Then there was an IRA bomb attack and my sketch was dropped. I suspect random death by explosion had suddenly just got a little less funny.

You forget just what's changed, sometimes. Hey listen, what did you want? Profundity costs. You only get glib for free, here.

Friday, 20 April 2007

Pull Shapes

Initial feedback on the film script is positive, nearly good enough to dance about the house like my main character. More detailed feedback to come later, which, as it gets specific, will no doubt be more critical. All to the good.
It feels we're singing from the same edition of Hymns Ancient and Modern, anyhow, and will be able to pull the whole thing together, between us.

Fingers crossed, but looking hopeful.

I've thought of a new title too which I think is both good and apt (it's a well known phrase that's also been used as a title on a Doctor Who audio spin-off coincidentally, though not one I've never heard, I must confess).
You'll never guess it. Well, actually you might. There's no prize, but if you work it out you can be justly proud of your self.
I expect.

Tuesday, 17 April 2007

Pungent Effulgent

Sun is shining, attic is sweltering, tomato plants growing downstairs, 'No Tomatoes' demos coming together upstairs, everything's bright, everything's a bit smelly.

This morning I wrote the raw first draft of a short film script. The various elements of had been churning a while and then- splodge it all sort of glooped together this morning, if not into life, certainly into primordial soup. I quite like it, I hope the director who invited me to come up with ideas does too, because I've enjoyed the two short films of his I've seen and I'd quite like to see him make this one too.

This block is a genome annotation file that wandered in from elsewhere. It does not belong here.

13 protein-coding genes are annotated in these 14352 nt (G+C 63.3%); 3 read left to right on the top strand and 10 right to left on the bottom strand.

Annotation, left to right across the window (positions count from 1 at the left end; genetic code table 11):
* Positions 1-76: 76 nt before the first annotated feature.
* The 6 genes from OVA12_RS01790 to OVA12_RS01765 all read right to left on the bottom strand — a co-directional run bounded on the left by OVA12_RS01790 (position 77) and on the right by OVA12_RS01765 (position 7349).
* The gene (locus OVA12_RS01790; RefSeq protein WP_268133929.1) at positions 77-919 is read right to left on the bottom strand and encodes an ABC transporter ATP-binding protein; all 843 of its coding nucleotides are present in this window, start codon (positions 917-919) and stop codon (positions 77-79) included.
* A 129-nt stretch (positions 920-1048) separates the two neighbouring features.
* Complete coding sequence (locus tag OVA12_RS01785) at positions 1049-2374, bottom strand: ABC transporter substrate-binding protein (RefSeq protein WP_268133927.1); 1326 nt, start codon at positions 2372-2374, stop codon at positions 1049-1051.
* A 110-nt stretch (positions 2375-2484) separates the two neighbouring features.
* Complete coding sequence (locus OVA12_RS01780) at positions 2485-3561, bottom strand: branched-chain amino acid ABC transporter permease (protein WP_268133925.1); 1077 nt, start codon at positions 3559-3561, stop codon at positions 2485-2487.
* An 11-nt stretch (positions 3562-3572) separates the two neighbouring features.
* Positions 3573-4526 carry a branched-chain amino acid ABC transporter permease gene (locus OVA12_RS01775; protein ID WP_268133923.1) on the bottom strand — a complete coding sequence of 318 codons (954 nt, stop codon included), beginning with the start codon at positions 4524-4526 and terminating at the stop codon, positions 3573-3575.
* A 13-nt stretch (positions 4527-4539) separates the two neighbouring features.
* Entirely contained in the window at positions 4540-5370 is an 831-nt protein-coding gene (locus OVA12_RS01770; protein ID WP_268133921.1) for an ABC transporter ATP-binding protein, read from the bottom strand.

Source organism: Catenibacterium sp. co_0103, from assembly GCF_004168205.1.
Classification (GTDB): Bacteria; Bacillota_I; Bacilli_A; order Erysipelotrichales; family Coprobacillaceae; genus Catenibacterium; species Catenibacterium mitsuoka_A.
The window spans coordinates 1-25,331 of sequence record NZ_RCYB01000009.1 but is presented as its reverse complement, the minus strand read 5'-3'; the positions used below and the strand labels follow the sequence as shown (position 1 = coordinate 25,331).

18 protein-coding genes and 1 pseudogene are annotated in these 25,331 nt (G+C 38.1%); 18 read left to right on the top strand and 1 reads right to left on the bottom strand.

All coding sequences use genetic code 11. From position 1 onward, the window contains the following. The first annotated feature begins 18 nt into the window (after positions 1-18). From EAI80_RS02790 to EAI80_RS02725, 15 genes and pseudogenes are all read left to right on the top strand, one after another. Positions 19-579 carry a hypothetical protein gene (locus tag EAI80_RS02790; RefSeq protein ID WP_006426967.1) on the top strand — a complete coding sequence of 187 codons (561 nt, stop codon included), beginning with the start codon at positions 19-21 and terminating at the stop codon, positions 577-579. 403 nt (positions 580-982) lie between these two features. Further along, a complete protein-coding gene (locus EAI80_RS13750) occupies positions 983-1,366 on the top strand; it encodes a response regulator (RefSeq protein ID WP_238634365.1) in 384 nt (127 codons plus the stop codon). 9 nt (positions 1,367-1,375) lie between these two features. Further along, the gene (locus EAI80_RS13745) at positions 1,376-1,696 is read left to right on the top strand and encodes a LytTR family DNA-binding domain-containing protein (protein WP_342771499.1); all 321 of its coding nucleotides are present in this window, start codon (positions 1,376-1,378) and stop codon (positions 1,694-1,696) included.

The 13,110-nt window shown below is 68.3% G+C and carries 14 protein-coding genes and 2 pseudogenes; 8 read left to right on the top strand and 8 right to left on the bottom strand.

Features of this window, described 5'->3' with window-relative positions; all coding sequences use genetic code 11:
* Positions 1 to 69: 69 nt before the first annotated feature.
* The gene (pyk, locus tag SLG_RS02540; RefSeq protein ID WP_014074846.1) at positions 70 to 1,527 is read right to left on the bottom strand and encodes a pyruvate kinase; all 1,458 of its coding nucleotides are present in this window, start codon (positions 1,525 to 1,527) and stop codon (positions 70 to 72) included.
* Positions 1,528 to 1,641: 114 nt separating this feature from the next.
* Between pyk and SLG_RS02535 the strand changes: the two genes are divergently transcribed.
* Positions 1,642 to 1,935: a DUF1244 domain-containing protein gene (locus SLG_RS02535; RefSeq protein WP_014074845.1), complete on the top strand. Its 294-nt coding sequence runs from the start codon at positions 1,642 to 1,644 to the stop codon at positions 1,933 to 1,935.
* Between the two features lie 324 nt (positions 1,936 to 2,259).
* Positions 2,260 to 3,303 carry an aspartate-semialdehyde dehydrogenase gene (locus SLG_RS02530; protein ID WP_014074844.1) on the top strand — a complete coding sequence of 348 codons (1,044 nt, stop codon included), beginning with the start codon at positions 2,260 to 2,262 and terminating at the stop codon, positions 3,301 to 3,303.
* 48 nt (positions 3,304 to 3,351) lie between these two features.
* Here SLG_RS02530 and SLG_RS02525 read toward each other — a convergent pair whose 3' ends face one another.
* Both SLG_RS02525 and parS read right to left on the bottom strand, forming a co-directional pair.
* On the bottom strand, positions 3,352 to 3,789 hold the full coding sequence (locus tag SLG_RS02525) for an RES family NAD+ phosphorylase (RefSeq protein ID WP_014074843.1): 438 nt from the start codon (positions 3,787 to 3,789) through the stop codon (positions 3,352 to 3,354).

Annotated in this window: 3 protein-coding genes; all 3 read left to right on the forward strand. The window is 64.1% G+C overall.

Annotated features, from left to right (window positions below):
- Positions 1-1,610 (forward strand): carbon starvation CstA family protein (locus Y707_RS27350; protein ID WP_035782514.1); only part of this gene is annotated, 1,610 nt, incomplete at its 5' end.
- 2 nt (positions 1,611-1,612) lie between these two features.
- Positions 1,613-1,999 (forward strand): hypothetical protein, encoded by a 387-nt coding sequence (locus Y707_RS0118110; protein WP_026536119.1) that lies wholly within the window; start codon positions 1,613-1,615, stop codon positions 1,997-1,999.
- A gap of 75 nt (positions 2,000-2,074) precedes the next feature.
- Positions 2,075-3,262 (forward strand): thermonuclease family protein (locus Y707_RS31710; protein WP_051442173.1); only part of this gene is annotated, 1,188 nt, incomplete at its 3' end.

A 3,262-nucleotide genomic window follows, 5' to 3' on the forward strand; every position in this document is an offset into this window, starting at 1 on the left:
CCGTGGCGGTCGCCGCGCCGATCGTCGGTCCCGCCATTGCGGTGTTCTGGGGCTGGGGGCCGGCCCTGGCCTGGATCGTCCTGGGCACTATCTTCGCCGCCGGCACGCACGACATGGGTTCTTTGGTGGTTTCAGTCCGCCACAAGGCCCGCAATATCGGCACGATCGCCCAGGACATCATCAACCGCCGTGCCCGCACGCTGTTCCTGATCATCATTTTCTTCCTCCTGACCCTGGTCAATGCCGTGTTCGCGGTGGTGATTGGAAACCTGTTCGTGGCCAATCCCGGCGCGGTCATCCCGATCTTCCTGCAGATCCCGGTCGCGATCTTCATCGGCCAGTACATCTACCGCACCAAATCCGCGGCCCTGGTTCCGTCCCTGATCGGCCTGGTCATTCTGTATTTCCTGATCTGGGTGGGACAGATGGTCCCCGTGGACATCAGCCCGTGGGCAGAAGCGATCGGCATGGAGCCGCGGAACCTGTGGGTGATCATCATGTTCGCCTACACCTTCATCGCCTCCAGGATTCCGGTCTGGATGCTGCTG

The only thing I really don't like about the script at all at the moment is its title 'Scene and Herd' which is a rubbish pun and a daft name for anything.
If we develop this any further, it'll have to go. I only mention it here because, for all its rubbishness, this silly title was the grit the oyster spit grew around this morning, giving a focus to all the ideas I wanted in the thing.

Always put your first thought down on paper, no matter how bad it is, it may help with your second and third thoughts and you can always chuck it away later.

I am pun gent, here- me, raw.

If you think that's bad, imagine how awful the first thought must have been...

Thursday, 12 April 2007

Kurt Vonnegut Jnr has become Tralfamadorian in time


So it goes.

Read some of the shorter books if you haven't, they're full of things. I'd go for Cat's Cradle, and Slapstick, or Lonesome No More!

Hi ho.

I was thinking about why I like him in the bath this morning, while reading some Basil Boothroyd (a writer who I think is now largely forgotten, who specialised in a kind of elegant Wodehousian description of domestic mishap).